WTRF.com has been following the latest developments in the Amish beard and hair cutting attacks on fellow Amish in Ohio.
Seven of the 16 people charged want any references to a cult or renegade group banned from their upcoming trial.
The defendants asked federal Judge Dan Aaron Polster in Cleveland on Monday to prohibit such references as prejudicial.
The prosecution will get a chance to respond before the judge rules.
The defendants are charged with forcibly cutting the beards and hair of men and the hair of women, acts considered deeply offensive in Amish culture.
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No doubt bizarre, what could be described as a gang of Amish members from the Bergholz area are allegedly breaking into other Amish homes and once inside, they're holding down Amish men and women and cutting their hair off.
Fear is spreading through the Amish community. Twelve Amish people left Jefferson County and headed to Trumball County and forced their way into a home, six men and six women," said Jefferson County Sheriff Fred Abdalla. "The men knocked the man to the ground and cut his hair and beard and the women knocked the woman the ground and cut her hair off."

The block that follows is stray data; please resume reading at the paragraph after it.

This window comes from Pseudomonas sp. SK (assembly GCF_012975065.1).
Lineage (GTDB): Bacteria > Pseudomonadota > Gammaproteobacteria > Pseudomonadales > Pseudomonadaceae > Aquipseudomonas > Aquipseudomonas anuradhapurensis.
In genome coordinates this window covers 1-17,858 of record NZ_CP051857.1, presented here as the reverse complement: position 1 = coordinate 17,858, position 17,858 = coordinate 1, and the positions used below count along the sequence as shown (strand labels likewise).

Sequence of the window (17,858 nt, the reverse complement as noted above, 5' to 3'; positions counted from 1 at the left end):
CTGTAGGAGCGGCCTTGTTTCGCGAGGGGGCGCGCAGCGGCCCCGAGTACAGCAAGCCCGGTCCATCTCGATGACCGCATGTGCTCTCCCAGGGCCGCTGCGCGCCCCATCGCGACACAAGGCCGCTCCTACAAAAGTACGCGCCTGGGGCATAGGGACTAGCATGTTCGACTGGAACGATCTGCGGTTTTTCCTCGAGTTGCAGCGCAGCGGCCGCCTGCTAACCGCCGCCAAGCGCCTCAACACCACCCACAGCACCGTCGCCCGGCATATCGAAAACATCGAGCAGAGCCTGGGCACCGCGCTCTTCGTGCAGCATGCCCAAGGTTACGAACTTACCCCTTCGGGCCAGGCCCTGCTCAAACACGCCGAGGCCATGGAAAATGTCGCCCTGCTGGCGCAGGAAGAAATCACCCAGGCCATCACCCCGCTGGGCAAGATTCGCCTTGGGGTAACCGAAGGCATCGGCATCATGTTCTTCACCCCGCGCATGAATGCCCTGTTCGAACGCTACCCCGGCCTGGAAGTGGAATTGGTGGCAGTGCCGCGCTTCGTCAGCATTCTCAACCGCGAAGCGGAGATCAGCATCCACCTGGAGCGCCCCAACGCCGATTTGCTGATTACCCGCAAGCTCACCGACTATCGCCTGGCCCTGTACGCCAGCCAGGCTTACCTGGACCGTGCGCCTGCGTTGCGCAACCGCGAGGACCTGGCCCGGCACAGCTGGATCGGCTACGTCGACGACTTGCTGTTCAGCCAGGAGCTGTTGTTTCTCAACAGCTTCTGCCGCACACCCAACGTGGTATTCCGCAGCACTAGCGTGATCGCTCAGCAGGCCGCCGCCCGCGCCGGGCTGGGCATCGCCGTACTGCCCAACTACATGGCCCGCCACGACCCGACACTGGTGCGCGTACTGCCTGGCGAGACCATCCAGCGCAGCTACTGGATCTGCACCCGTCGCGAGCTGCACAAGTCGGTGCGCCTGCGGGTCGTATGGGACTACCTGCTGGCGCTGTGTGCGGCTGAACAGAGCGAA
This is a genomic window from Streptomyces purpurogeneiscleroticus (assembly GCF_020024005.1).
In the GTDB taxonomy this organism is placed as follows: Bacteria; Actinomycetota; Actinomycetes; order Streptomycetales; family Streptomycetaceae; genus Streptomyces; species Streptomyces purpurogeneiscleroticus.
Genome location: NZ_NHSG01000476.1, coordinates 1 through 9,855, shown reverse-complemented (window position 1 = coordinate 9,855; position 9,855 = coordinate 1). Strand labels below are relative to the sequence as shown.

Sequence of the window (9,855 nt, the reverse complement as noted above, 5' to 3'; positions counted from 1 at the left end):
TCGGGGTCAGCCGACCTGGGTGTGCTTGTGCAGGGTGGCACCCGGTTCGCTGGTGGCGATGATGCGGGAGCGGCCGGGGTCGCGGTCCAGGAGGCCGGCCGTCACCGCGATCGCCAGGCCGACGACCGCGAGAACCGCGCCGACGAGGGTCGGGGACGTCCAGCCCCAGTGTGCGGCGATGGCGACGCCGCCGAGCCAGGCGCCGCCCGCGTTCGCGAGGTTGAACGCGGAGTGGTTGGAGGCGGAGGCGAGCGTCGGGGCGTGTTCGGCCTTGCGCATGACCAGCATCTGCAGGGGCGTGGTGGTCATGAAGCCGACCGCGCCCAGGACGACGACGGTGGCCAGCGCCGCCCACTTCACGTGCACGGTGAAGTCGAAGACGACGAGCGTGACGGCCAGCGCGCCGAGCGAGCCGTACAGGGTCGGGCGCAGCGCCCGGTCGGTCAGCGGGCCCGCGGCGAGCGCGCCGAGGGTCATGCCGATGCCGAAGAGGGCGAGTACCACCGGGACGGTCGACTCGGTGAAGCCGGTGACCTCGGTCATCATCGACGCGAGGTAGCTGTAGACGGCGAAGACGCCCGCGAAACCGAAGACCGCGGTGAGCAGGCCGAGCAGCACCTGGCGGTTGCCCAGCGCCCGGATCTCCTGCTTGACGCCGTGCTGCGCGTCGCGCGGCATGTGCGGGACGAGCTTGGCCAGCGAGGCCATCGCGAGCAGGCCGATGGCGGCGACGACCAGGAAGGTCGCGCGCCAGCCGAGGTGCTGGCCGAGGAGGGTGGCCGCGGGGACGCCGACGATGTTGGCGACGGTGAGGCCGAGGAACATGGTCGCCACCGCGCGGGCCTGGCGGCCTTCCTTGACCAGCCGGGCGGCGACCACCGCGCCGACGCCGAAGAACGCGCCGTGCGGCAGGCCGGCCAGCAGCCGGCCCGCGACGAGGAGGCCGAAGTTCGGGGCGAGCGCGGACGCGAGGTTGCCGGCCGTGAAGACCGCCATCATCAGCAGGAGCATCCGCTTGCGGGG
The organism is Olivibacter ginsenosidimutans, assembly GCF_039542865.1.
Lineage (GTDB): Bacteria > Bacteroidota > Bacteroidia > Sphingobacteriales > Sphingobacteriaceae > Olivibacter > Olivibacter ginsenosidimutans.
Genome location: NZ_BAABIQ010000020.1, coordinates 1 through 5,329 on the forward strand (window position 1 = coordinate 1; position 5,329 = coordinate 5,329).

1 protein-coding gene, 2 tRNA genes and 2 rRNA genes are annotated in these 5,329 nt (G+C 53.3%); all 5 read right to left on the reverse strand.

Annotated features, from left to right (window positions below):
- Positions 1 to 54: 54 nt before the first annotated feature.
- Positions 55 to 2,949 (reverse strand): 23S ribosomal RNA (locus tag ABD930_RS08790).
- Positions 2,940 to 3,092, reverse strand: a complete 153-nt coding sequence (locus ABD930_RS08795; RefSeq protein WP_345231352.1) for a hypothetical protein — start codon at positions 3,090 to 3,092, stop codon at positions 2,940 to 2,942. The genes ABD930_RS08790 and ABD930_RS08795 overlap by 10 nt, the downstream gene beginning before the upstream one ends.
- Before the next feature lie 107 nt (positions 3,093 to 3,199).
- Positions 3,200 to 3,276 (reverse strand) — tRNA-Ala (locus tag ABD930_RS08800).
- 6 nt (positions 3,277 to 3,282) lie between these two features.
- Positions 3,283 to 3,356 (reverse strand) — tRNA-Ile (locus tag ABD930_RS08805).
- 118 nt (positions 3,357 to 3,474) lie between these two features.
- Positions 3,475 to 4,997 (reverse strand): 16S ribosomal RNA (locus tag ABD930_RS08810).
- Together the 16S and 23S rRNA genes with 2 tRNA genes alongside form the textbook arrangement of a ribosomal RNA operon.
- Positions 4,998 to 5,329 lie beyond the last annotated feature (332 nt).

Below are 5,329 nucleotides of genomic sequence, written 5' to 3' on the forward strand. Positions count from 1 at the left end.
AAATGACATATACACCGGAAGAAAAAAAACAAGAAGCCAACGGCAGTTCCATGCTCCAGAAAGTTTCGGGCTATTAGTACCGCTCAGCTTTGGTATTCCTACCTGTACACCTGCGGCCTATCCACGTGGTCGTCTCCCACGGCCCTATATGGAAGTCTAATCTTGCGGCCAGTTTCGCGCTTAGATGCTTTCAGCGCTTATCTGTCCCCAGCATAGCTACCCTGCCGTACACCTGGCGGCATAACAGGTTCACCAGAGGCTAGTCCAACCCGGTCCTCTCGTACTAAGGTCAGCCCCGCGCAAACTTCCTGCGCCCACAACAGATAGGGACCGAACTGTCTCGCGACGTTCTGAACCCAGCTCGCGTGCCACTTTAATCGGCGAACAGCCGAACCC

Sheriff Abdalla said Amish families in three other counties claim the Bergholz clan burst into their home cutting the beards and hair from women, men and even their children.
A motive for the crime is still unclear. Under Amish tradition, men no longer cut their beard after they're married. The Sheriff calls these alleged crimes degrading.
"As one Amishman told me, he would rather be dead than have his beard cut off," he said.
Abdalla says yet another incident involved the clan arriving in horse trailers at Amish homes in Carroll and Holmes County. "There were five victims, men, women, a 13-yea-old girl thrown to the ground and had her hair cut and elderly 75-year-old woman thrown against the wall," said Abdalla.
The Sheriff says fear is spreading across the Amish community. "They were making threats on who the next targets are going to be," said Abdalla, "so when does it end."
The problem is the Amish don't believe in pursuing charges and don't want the law involved. Abdalla had a simple answer for them, "Let us throw them in jail and then pray for them."
Sheriff Abdalla also tells WTRF.com in these incidents, the group actually brought back the hair from the victims to prove the order was carried out.
You might recall the Sheriff has had trouble with the Amish group in the past.
They sued him for $35 million over a raid and child custody case.
So far no arrests have been made in these invasions.